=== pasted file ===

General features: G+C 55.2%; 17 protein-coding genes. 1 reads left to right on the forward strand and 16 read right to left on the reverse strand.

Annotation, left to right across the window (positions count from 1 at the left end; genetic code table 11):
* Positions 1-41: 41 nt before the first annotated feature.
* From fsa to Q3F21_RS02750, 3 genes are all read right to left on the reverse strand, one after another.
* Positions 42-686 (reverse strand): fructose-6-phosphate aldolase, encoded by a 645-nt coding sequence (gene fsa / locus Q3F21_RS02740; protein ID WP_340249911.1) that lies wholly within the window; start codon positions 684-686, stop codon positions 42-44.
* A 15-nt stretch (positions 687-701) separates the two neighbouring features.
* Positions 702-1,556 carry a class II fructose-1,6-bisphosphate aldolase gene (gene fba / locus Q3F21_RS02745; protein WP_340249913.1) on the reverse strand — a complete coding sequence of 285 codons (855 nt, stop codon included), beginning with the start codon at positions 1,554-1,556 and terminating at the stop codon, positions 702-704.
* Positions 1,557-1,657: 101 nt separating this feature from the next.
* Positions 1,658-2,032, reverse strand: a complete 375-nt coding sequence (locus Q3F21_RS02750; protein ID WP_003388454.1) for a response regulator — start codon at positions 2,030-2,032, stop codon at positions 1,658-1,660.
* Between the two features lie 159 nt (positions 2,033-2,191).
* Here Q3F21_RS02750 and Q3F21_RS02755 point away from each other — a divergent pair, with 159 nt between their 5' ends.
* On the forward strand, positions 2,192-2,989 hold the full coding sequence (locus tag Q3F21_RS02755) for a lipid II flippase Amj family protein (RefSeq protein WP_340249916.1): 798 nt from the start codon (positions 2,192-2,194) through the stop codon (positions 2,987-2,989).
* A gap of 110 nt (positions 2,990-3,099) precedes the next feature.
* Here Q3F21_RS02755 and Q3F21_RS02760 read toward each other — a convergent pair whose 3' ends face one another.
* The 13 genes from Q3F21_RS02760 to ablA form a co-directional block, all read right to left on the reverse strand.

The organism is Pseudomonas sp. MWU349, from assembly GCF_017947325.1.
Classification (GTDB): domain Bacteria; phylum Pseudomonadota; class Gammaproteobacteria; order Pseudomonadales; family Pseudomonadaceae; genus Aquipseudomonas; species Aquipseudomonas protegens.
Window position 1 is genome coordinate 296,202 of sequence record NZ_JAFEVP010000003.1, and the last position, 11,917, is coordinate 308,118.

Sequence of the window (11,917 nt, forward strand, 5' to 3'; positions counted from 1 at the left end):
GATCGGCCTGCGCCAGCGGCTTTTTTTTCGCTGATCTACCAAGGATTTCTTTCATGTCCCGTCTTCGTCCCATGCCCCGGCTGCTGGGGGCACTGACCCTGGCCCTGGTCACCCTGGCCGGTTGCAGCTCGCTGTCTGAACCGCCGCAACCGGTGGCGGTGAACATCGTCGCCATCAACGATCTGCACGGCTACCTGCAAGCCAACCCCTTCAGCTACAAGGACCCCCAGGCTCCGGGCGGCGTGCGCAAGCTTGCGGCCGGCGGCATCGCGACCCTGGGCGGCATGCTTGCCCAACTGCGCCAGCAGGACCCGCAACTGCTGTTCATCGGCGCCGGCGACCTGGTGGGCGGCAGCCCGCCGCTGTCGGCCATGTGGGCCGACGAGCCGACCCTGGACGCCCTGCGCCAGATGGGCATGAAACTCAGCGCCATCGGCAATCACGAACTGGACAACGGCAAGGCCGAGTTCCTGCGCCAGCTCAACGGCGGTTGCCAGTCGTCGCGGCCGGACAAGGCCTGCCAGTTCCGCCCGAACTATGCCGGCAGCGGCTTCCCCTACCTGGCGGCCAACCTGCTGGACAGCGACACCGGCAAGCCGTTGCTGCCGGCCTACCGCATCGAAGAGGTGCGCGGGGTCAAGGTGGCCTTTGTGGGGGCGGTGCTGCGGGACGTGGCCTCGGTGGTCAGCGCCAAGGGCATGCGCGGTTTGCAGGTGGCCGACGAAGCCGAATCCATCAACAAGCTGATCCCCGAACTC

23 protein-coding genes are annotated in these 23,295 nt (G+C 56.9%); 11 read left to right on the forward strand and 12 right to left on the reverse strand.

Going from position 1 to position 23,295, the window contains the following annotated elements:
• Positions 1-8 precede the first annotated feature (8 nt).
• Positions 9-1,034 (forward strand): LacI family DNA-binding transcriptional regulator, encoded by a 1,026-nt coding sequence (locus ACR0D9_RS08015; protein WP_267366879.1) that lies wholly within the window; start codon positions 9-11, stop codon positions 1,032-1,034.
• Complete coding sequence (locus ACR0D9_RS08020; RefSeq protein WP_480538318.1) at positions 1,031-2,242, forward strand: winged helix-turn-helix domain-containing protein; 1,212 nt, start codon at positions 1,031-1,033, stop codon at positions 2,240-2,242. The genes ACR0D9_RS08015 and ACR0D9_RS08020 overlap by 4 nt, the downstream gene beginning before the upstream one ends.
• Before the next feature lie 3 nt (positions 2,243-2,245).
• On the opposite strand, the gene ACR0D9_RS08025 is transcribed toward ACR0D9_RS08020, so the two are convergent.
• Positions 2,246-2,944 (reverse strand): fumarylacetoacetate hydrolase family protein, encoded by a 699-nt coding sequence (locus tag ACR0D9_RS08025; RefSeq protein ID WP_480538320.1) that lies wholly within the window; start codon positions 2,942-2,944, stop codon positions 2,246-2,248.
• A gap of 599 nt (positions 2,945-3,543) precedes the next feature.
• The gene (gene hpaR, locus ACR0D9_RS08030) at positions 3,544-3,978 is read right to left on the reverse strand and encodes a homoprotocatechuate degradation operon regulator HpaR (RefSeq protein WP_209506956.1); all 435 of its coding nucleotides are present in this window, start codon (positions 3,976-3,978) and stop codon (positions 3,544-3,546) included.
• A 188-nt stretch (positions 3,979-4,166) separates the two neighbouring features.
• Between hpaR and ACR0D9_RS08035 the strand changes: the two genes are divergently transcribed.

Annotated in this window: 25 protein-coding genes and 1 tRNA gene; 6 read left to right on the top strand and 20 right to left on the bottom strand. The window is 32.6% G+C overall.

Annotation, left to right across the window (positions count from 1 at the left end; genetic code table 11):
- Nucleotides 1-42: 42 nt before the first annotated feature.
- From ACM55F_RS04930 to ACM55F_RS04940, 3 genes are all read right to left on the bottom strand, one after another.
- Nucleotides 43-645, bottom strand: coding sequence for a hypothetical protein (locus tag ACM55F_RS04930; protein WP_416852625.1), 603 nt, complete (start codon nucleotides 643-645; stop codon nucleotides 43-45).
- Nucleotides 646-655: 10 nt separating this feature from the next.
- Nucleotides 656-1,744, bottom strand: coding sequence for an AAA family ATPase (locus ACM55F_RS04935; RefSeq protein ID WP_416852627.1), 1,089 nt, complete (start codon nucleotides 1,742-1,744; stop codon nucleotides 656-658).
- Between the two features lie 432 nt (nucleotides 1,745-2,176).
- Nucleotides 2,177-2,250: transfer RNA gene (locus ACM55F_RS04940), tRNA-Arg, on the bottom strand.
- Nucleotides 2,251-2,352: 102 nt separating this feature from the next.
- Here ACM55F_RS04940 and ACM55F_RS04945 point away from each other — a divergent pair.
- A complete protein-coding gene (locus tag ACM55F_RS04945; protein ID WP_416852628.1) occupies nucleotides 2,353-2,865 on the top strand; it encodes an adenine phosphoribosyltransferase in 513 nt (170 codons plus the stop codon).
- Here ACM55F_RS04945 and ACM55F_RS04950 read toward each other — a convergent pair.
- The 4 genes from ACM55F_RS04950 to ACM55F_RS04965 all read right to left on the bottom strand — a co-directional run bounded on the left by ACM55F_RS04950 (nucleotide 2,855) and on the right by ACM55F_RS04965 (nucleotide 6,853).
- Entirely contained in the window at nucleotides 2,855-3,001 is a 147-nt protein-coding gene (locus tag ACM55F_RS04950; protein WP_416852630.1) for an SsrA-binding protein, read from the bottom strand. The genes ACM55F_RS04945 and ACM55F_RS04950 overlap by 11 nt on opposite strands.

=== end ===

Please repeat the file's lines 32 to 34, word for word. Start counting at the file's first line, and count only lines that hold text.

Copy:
• Between hpaR and ACR0D9_RS08035 the strand changes: the two genes are divergently transcribed.

Annotated in this window: 25 protein-coding genes and 1 tRNA gene; 6 read left to right on the top strand and 20 right to left on the bottom strand. The window is 32.6% G+C overall.

Annotation, left to right across the window (positions count from 1 at the left end; genetic code table 11):